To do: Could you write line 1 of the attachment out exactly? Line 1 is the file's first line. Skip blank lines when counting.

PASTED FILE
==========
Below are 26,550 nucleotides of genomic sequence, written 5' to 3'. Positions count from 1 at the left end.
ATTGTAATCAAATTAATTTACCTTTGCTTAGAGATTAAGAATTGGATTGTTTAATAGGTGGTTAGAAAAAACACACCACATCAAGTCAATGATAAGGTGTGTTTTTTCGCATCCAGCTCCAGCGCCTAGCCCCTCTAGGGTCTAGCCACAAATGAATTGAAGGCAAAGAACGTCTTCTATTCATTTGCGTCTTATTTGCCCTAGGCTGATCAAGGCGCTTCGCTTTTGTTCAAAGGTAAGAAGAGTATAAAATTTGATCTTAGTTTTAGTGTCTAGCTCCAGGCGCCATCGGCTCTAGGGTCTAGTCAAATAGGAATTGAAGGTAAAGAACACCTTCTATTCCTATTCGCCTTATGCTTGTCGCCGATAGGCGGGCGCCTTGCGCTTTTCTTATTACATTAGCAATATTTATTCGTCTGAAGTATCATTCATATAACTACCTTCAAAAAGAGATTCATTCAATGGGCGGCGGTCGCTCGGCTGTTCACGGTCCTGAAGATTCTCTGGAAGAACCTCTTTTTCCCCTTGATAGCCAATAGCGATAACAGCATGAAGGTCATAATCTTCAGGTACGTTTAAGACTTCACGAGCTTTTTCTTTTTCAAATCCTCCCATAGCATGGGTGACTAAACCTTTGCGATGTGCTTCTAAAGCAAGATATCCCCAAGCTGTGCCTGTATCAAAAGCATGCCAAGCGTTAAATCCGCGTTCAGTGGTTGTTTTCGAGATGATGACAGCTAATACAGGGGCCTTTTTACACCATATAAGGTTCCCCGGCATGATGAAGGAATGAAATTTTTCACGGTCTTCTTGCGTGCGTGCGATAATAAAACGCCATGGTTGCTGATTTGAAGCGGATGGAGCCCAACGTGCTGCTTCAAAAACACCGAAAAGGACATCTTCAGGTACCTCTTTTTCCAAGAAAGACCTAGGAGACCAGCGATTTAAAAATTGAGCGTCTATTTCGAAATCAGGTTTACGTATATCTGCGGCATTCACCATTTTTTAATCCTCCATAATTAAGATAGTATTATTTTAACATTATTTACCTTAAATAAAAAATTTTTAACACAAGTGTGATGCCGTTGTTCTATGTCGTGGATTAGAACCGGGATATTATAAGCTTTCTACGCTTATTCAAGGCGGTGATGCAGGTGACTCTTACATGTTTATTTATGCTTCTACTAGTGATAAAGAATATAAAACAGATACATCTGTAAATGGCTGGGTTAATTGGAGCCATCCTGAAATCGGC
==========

Below are 26,550 nucleotides of genomic sequence, written 5' to 3'. Positions count from 1 at the left end.